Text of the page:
A new study reveals alarming support for political violence in America

The rise of political violence in America may have reached an inflection point according to researchers at the University of California — Davis. A new study reveals more than a quarter of Americans express widespread support for violence to advance a political objective. An anti-governmental movement is also on the rise according to data from the Southern Policy Law Center.

This includes threats against all levels of state, federal and local government — on election workers, school board members and violence directed at congressional leaders. Researchers say all the data points to the possibility of 2024 being a significant year for political violence.

Hate crime statistics have hit record levels, and conspiracy theories dominate many conversations in America — reasons why researchers are raising concerns about political violence in 2024.

“We see that the public’s willingness to accept political violence to accept even the idea of something as extreme as the assassination of a political leader, being something that they see as possible and even acceptable, if it was necessary, has grown,” Rachel Rivas from the Southern Poverty Law Center said.

Rivas is the Interim Director of the Intelligence Project at the Southern Poverty Law Center, which for 50 years has tracked the hate and antigovernment extremist movements across the United States. News4JAX reached out to Rivas after reviewing new data released by Dr. Garen Wintemute of the University of California — Davis.

After surveying more than 8,600 Americans, 33% said violence would usually or always be justified to advance some political objective. Rivas says researches at the Southern Poverty Law Center are hearing the chatter firsthand.

“And we know this is because we’re in those chat rooms, we’re watching the speeches, we’re listening to the videos and we are in the spaces where they are talking rallies,” Rivas said. “These revival tours around the country where they are saying that there’s something to be afraid of. Often the message is that they want folks to be afraid of their neighbors, afraid of each other, of their leaders, afraid of where the country is headed. So afraid in fact, they feel called to arms literally in arming themselves.”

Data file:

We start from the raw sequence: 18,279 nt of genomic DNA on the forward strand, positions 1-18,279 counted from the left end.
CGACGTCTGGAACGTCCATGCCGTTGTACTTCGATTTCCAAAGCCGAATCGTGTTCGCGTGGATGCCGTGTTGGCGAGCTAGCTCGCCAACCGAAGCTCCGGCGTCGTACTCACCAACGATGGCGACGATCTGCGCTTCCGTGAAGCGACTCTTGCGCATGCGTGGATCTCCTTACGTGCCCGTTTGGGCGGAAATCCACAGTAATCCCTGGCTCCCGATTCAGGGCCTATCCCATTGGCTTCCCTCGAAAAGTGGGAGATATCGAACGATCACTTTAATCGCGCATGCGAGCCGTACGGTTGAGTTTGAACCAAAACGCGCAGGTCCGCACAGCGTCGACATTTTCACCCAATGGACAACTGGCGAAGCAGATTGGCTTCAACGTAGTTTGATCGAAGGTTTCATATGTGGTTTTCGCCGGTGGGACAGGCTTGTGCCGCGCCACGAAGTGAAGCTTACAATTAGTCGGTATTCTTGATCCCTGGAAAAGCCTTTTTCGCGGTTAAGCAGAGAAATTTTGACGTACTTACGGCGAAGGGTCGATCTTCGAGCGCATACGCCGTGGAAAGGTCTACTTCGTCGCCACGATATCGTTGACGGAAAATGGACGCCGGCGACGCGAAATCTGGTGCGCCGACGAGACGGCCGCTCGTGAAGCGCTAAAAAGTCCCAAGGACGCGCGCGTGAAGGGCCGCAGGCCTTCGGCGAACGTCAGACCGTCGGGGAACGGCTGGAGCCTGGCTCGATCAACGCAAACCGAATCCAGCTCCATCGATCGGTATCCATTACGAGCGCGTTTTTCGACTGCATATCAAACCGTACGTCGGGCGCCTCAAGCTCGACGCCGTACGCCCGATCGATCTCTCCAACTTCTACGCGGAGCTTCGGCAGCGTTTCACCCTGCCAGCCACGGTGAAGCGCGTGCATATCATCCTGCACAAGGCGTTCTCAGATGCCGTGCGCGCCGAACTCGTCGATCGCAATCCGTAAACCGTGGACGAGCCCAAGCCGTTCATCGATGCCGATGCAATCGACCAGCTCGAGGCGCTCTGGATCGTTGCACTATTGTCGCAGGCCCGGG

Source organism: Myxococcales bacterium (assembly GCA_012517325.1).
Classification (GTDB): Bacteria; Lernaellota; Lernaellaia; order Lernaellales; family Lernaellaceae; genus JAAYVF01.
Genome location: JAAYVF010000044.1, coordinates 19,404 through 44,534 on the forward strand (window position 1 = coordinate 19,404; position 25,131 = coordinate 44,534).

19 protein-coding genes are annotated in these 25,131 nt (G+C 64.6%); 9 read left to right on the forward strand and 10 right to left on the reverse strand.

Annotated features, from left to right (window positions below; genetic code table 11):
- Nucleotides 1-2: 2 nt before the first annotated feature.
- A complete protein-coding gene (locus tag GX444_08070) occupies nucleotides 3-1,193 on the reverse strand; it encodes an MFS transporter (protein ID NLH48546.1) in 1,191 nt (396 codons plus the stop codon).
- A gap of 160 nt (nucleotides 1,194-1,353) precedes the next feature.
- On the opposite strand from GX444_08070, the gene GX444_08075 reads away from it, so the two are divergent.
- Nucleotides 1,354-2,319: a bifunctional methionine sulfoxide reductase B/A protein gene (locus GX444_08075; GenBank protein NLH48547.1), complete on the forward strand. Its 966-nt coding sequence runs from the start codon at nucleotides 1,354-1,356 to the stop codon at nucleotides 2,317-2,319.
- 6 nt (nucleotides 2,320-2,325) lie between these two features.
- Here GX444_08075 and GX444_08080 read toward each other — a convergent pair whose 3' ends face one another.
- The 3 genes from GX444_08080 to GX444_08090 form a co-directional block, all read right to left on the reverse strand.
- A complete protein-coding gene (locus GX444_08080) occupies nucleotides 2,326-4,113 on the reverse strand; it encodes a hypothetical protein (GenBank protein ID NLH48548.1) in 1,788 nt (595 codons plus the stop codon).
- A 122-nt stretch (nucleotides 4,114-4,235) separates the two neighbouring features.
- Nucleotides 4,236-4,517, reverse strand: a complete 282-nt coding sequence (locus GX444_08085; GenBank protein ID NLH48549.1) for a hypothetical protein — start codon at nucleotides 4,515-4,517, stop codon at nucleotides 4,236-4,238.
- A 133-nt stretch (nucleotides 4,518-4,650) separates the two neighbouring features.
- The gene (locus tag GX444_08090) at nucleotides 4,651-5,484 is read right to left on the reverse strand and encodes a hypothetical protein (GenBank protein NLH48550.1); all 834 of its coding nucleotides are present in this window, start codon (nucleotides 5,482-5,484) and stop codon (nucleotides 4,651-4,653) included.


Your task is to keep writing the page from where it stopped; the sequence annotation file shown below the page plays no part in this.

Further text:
Rivas says during the second half of 2023, some two and a half years after the January 6th, 2021 Capitol riot — Southern Poverty Law Center researchers noticed the reformation and building towards another event in 2024.

Data from other agencies back her claim:

A report from US Capitol Police shows 8,008 threats against members of Congress in 2023, an increase of 7% from the year before.The Brennan Center for Justice surveyed local and state elected officials and reported 60% of those surveyed were very or somewhat worries about the safety of their colleagues and staff, including election workers.

Rivas says Florida is a hotspot for this kind of activity because it’s a political swing state, and those states see the most activity from hate and antigovernment extremist groups.

“No one wants it to happen in their city, hopefully it doesn’t happen here.” News4JAX Crime and Safety Analyst, Tom Hackney, spent 29-years with the Jacksonville Sheriff’s Office, including a role overseeing Homeland Security. He says the treat of increased violence doesn’t surprise him, pointing out that the violence can come from both sides of the political aisle.

“The tips that law enforcement get both federally and locally help to keep a pulse on what is happening both on the state level and federally, so many times you get an anonymous tip from inside the group,” Hackney said.

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